North Korea has bristled at UN sanctions imposed after its April launch, which US intelligence officials say did not place a satellite in orbit but in reality was cover for a test of long-range missile technology.

Series of delays

Tuesday's South Korean launch took place after a series of delays put a hold on previous attempts.

Last week blast-off was aborted with just minutes to go after technicians discovered a software fault.

Ahead of the launch scientists had warned the first seconds of flight would be crucial as the main engine pushes the 140-tonne rocket off the launch pad.

"If there is a sudden gust of strong wind or any other slight problem in the stabilisation mechanism, the rocket can tip over and be lost," Min Kyung-Ju, head of the Naro Space Centre, told South Korea's Yonhap news agency.

'Successful launch'

A successful launch would make South Korea only the 10th nation in the world to send a satellite into orbit from its own soil.

Although the rocket's powerful first stage was Russian-made, South Korean experts said they had gained valuable know-how that could enable them to build their own launch vehicle in its entirety by 2018.


Two-stage rocket dubbed Korea Space Launch Vehicle-1 (KSLV-1), aims to launch 100-kg satellite that will monitor Earth's radiant energy.

 Expected launch comes after 20 years of research and development that started with small, rudimentary solid-fuel machines.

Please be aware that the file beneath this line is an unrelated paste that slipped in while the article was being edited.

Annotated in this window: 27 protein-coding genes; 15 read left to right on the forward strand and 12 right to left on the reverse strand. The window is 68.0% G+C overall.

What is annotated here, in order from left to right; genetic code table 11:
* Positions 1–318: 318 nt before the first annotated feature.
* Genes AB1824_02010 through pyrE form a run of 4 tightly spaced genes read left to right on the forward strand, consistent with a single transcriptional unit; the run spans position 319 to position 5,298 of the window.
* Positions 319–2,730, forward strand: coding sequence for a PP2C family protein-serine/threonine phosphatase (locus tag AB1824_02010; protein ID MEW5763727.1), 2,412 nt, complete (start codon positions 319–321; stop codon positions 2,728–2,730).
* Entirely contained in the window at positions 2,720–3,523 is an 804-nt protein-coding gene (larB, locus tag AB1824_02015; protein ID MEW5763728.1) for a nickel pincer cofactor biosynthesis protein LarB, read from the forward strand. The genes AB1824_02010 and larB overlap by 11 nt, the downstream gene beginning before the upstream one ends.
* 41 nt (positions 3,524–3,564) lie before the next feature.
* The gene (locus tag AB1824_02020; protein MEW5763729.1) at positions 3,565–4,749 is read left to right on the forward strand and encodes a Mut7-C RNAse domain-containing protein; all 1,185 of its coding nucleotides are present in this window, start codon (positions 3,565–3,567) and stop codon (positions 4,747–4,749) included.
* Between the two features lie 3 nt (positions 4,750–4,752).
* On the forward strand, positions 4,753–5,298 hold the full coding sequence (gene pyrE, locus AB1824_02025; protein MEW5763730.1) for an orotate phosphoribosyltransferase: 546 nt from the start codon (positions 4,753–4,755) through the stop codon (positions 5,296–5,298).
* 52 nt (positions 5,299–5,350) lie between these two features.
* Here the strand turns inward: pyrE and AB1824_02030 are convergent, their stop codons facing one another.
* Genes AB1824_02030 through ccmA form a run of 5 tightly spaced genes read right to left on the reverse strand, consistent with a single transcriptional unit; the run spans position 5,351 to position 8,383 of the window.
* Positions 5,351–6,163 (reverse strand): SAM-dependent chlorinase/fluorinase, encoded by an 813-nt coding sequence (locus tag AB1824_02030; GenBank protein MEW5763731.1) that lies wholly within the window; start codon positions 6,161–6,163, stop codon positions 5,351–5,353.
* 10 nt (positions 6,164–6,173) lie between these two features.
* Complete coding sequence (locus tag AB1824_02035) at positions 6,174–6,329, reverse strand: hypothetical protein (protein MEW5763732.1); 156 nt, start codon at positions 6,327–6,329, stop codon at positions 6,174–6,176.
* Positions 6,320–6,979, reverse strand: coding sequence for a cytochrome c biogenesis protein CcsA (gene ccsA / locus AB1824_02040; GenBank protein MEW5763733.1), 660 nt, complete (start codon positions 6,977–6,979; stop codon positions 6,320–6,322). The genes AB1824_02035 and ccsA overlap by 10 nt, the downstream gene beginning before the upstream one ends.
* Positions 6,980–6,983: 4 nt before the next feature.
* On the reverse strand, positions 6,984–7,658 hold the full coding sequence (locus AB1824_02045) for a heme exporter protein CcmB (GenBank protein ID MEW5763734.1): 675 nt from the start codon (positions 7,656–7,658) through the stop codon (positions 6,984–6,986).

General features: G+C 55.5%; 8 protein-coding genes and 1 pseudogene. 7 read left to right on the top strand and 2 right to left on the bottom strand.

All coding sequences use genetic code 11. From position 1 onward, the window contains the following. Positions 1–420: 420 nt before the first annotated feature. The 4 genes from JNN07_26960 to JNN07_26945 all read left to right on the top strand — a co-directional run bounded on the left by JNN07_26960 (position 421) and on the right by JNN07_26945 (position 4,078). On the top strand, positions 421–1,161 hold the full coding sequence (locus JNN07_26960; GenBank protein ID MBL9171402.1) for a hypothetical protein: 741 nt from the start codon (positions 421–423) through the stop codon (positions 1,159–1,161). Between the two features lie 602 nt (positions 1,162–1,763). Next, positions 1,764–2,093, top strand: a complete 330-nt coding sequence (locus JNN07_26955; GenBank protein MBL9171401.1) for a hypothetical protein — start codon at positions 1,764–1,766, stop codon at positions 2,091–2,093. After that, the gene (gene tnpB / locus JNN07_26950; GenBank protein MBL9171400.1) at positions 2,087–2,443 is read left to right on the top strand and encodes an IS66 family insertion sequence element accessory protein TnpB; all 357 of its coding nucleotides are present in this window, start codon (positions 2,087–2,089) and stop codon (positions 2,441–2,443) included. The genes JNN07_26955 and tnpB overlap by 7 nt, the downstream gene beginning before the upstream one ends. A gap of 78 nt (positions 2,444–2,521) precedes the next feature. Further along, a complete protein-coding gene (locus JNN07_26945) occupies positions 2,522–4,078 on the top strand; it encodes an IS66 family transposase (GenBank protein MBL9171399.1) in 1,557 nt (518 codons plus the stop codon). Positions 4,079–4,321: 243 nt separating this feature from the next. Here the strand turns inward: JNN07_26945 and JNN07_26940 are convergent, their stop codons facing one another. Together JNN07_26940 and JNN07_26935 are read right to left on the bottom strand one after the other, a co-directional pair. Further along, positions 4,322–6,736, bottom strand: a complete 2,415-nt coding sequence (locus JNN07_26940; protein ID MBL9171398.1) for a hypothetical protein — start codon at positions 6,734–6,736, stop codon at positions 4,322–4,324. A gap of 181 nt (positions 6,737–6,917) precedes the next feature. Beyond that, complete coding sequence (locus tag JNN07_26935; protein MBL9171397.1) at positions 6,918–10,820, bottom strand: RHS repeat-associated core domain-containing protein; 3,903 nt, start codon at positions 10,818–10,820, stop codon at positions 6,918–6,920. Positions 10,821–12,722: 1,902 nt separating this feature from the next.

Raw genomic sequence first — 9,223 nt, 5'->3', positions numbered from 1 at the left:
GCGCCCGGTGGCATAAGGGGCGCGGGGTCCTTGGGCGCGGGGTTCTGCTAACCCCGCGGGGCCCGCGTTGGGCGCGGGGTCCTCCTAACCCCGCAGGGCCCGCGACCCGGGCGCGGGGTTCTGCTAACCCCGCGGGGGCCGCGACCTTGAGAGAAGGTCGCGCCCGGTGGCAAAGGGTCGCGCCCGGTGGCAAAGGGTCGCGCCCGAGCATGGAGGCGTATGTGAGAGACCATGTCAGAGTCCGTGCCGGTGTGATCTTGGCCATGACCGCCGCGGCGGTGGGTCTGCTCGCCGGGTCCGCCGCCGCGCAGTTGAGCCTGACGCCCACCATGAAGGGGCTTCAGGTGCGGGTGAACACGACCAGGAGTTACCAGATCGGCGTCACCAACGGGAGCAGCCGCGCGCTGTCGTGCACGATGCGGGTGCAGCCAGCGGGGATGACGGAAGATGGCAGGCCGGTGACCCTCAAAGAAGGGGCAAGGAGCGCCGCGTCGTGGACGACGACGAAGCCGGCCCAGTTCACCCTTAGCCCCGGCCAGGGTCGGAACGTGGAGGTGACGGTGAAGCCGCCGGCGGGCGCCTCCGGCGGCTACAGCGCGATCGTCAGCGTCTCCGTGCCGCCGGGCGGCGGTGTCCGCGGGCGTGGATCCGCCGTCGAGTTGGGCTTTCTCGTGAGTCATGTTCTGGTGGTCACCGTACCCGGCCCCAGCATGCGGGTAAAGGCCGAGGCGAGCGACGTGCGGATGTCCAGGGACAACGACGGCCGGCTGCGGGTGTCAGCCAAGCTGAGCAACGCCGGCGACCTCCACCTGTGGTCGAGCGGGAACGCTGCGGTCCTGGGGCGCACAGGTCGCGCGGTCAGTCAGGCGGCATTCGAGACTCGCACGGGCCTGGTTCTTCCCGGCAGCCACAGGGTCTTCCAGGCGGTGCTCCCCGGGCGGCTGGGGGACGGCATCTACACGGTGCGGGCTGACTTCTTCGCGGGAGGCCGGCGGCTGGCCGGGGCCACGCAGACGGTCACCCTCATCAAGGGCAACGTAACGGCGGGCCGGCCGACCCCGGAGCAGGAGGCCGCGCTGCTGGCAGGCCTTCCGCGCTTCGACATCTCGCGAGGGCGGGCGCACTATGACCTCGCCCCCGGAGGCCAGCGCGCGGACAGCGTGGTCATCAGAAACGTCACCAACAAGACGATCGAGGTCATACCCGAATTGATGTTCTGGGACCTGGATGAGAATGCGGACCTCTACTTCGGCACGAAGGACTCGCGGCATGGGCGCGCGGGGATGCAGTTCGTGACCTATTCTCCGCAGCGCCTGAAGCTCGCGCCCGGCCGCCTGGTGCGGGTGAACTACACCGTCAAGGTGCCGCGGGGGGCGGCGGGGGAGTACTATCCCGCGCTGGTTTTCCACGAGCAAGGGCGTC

Rocket is 33 metres long and can generate 170 tonnes of thrust.

 Built at a cost of $400m in co-operation with Russia's Khrunichev space production centre which built main thrusters for first stage.

 South Korea aims to build a rocket completely on its own by 2018 and launch a probe to the moon by 2025, eventually sending its own astronauts into space.

Neighbouring North Korea launched its own three-stage rocket on April 5 claiming it sent a communications satellite into orbit, but there were doubts the mission succeeded.

The United States, Japan and others have called Pyongyang's rocket launch a cover for test of long-range missile technology.

The UN Security Council also condemned the launch, saying it was a violation of resolutions banning North Korea from ballistic missile-related activity.

The North responded by expelling inspectors and withdrawing from six-party talks on the disarmament of its nuclear programme.

Ahead of Tuesday's launch Won Tae-jae, a South Korea defence ministry spokesman, defended his country's space programme saying the launch vehicle differed vastly from the North's controversial rocket launches.

He told reporters during a regular briefing that the development of South Korea's space launch vehicle has been responsible and open to the international community.

"On that matter, we are not accused of launching a ballistic missile," he said.